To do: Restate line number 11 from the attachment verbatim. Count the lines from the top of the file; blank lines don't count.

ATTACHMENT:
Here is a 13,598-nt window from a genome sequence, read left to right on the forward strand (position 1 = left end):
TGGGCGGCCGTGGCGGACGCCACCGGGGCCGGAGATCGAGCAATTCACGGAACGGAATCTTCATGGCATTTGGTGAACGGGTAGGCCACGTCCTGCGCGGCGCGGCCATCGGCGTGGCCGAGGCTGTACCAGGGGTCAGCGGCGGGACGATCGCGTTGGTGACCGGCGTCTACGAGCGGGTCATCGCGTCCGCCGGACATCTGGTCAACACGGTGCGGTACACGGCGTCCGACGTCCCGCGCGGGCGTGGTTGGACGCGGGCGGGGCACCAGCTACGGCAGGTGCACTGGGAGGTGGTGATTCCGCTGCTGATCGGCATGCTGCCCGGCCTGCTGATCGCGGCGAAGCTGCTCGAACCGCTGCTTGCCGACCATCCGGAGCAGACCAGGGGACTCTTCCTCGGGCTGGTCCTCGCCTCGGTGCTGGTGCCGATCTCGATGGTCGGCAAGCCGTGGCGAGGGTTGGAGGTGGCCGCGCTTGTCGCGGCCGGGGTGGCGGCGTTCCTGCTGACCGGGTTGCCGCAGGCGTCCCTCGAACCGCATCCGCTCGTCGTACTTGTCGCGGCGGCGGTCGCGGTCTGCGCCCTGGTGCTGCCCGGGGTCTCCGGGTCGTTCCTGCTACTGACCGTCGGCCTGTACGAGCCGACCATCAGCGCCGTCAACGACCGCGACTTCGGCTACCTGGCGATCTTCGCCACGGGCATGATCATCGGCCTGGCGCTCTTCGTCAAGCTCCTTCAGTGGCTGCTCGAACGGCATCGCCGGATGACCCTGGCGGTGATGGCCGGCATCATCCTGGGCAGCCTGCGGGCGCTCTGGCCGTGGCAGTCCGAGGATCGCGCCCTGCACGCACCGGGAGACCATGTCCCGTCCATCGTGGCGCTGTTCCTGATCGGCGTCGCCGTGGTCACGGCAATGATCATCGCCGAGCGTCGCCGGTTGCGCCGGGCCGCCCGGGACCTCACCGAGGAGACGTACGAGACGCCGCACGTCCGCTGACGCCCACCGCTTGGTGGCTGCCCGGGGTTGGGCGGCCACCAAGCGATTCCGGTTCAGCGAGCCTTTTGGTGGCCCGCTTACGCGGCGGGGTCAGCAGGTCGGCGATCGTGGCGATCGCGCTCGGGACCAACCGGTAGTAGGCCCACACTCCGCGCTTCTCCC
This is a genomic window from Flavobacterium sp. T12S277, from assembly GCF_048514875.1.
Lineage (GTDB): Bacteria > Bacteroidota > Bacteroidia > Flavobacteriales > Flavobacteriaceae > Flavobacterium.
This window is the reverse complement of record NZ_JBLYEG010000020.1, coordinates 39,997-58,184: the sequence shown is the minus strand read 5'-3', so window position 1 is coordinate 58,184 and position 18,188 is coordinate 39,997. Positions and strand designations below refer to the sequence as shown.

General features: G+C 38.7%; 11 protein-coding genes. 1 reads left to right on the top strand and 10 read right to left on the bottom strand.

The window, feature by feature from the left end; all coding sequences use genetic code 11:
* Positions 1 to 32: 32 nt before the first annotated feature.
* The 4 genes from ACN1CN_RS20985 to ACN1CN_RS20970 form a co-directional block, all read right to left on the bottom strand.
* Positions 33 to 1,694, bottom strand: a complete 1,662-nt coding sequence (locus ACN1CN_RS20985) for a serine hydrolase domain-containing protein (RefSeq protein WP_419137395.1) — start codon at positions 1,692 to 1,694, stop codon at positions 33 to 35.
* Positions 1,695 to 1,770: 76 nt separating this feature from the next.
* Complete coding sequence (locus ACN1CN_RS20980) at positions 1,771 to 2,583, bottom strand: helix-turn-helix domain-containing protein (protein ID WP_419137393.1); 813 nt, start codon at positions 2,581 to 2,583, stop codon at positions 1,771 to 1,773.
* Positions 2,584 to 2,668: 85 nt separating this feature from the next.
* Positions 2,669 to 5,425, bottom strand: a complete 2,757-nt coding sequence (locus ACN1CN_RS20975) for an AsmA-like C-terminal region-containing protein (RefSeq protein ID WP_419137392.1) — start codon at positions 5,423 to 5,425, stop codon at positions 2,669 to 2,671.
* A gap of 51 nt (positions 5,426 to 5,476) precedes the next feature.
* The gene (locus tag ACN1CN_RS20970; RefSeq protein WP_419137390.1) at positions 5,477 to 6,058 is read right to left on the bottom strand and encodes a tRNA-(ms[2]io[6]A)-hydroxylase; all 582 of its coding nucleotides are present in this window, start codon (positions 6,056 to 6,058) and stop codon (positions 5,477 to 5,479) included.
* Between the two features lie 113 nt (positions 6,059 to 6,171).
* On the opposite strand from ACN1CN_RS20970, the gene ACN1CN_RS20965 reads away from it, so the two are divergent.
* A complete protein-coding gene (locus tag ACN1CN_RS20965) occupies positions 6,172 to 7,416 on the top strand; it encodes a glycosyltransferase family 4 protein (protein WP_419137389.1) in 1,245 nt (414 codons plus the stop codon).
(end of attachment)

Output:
* Positions 1,695 to 1,770: 76 nt separating this feature from the next.